Saturday, April 16 | 7:30pm – Exhibition Reception
Monday, April 18 | 7:30pm – Gold Nuggets and Silver Salts: The Photographic Legacy of Frederick Dally, lecture by Joan M. Schwartz
During his brief career behind the camera (1866-1870), Frederick Dally produced not only a remarkable visual record of people and places from Coast to Cariboo, but also an enduring vision of land and life in early British Columbia. This talk will take a close look at the man behind the many familiar and iconic images of gold-rush era British Columbia and offer some observations on significant aspects of his photographic legacy.
Dr Joan M Schwartz is a professor at Queen’s University, Kingston, with research interests in the power of archives and photographs to shape notions of place and identity. This lecture draws on her research for a forthcoming book and exhibition at the Royal BC Museum on the life, landscapes, and legacy of Frederick Dally.
Thursday, April 28 | 7:30 pm – Storymancy: Haunting, Divining, and Looking at Histories of the Pacific Northwest, part of the ‘Intertextual: Art in Dialogue’ reading series
Join Heather Caverhill and Tania Willard at Presentation House Gallery for a reading and discussion using divining techniques to reconsider historical narratives. The readings will be drawn from texts about Chinook jargon, such as Charles Lillard and Terry Glavin’s, A Voice Great Within Us (New Star Books, 1998), Utopian experiments and historical travel journals. Storymancy promises to provoke questions about the relationships between looking and reading the ghosts in historical photographs. Read more here.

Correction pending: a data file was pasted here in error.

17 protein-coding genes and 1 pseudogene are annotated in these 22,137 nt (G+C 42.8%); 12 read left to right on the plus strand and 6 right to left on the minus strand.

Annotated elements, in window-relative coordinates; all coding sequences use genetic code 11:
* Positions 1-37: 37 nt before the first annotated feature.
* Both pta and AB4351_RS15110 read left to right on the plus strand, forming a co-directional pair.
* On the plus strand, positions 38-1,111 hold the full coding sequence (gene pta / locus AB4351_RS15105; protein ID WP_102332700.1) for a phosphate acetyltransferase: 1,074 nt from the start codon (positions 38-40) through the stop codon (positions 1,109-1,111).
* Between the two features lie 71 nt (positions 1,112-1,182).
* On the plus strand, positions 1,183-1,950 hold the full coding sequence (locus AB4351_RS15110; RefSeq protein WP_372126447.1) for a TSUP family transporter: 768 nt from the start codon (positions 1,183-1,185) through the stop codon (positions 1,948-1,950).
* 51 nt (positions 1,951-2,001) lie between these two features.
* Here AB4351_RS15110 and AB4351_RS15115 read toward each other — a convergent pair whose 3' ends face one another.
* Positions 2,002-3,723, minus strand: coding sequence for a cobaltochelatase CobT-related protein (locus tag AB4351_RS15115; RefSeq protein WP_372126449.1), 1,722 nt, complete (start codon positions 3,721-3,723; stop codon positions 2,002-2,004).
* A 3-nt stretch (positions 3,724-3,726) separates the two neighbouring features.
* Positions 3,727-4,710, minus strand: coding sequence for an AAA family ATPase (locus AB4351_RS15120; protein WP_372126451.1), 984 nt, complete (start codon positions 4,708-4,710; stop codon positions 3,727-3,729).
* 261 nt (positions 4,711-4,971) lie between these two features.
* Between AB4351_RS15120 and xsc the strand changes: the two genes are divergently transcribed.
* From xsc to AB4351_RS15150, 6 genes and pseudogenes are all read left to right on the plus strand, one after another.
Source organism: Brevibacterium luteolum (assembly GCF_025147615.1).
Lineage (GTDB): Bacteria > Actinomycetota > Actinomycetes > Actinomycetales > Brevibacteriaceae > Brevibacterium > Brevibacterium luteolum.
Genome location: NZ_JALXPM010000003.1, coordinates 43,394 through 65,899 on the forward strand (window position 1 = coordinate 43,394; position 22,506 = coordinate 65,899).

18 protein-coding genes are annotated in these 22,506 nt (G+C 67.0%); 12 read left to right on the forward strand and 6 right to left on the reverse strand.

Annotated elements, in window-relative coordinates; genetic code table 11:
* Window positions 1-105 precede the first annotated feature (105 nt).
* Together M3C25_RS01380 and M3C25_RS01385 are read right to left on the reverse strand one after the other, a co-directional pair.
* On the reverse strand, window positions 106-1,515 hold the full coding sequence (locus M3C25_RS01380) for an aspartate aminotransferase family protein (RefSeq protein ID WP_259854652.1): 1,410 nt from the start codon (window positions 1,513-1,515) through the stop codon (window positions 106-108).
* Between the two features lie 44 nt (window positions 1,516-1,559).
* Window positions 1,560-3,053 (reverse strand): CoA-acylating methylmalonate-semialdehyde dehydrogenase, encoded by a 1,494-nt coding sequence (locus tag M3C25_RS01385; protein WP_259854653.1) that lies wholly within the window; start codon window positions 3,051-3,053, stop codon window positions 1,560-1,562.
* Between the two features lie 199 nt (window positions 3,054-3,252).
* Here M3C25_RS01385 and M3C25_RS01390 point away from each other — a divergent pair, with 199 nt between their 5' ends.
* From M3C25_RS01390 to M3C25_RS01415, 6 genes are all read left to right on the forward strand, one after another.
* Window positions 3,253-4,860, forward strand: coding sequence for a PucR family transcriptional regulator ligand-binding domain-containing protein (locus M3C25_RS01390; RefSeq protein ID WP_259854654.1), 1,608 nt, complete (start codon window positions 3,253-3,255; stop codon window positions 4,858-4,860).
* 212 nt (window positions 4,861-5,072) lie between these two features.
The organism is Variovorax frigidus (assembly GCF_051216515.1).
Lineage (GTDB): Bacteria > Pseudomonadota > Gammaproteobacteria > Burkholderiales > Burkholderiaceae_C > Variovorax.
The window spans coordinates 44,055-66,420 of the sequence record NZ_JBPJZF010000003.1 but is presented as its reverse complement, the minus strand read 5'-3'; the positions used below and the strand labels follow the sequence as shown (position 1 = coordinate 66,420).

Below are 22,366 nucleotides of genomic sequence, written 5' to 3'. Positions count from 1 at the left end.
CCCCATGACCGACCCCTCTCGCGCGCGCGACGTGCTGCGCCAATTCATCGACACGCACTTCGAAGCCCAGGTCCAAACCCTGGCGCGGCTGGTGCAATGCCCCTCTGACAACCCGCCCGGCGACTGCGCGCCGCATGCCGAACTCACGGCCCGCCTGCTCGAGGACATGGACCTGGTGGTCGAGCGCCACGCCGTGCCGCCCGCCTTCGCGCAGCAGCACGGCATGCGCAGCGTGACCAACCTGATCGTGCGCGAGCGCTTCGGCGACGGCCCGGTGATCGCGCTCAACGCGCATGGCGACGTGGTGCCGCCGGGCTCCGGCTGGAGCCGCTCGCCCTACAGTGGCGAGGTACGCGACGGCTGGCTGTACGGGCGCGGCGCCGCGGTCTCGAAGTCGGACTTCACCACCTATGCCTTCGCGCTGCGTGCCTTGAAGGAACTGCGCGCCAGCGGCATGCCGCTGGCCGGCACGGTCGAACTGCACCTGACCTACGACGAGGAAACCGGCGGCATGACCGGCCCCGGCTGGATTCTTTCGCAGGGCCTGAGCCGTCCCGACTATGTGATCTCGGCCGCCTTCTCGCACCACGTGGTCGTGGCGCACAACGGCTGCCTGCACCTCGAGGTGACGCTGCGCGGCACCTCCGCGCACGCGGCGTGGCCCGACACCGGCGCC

See the bibliography from the event here.
Thursday, May 12 | 7:30pm – Exhibition Tour with Uno Langmann
Join Uno Langmann for a tour of NANITCH: Early Photographs of British Columbia from the Langmann Collection. Born of personal insights, curiosity, and a desire to retrieve historically relevant materials from obscurity, the collection offers a rich depictive history of British Columbia, and frames many stories still little understood and even less well told. This groundbreaking exhibition, culled from the collection, spans a sixty-year period from the 1860s to the early 1920s, and reveals dramatic changes in the province, as well as in how and why photographs were made.